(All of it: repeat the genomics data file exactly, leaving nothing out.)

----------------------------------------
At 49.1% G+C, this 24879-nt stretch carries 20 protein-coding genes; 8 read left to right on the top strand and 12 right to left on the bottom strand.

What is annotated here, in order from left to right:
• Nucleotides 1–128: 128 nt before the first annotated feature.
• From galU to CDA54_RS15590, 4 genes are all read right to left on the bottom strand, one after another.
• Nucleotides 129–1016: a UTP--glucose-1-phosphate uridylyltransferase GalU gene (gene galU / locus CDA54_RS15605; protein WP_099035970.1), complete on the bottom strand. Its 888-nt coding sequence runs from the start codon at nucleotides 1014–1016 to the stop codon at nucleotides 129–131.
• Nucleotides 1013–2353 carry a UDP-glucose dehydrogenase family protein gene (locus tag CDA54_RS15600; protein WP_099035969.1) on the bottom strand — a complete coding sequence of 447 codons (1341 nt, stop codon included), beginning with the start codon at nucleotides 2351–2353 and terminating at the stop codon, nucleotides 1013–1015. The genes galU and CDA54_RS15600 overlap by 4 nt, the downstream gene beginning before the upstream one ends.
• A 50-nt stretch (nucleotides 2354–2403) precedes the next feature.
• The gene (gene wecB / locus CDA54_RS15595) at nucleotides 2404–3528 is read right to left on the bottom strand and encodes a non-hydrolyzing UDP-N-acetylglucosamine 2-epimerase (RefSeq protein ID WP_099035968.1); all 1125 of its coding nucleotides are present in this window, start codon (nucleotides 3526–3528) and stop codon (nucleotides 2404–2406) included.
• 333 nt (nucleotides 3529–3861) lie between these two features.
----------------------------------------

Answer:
At 49.1% G+C, this 24879-nt stretch carries 20 protein-coding genes; 8 read left to right on the top strand and 12 right to left on the bottom strand.

What is annotated here, in order from left to right:
• Nucleotides 1–128: 128 nt before the first annotated feature.
• From galU to CDA54_RS15590, 4 genes are all read right to left on the bottom strand, one after another.
• Nucleotides 129–1016: a UTP--glucose-1-phosphate uridylyltransferase GalU gene (gene galU / locus CDA54_RS15605; protein WP_099035970.1), complete on the bottom strand. Its 888-nt coding sequence runs from the start codon at nucleotides 1014–1016 to the stop codon at nucleotides 129–131.
• Nucleotides 1013–2353 carry a UDP-glucose dehydrogenase family protein gene (locus tag CDA54_RS15600; protein WP_099035969.1) on the bottom strand — a complete coding sequence of 447 codons (1341 nt, stop codon included), beginning with the start codon at nucleotides 2351–2353 and terminating at the stop codon, nucleotides 1013–1015. The genes galU and CDA54_RS15600 overlap by 4 nt, the downstream gene beginning before the upstream one ends.
• A 50-nt stretch (nucleotides 2354–2403) precedes the next feature.
• The gene (gene wecB / locus CDA54_RS15595) at nucleotides 2404–3528 is read right to left on the bottom strand and encodes a non-hydrolyzing UDP-N-acetylglucosamine 2-epimerase (RefSeq protein ID WP_099035968.1); all 1125 of its coding nucleotides are present in this window, start codon (nucleotides 3526–3528) and stop codon (nucleotides 2404–2406) included.
• 333 nt (nucleotides 3529–3861) lie between these two features.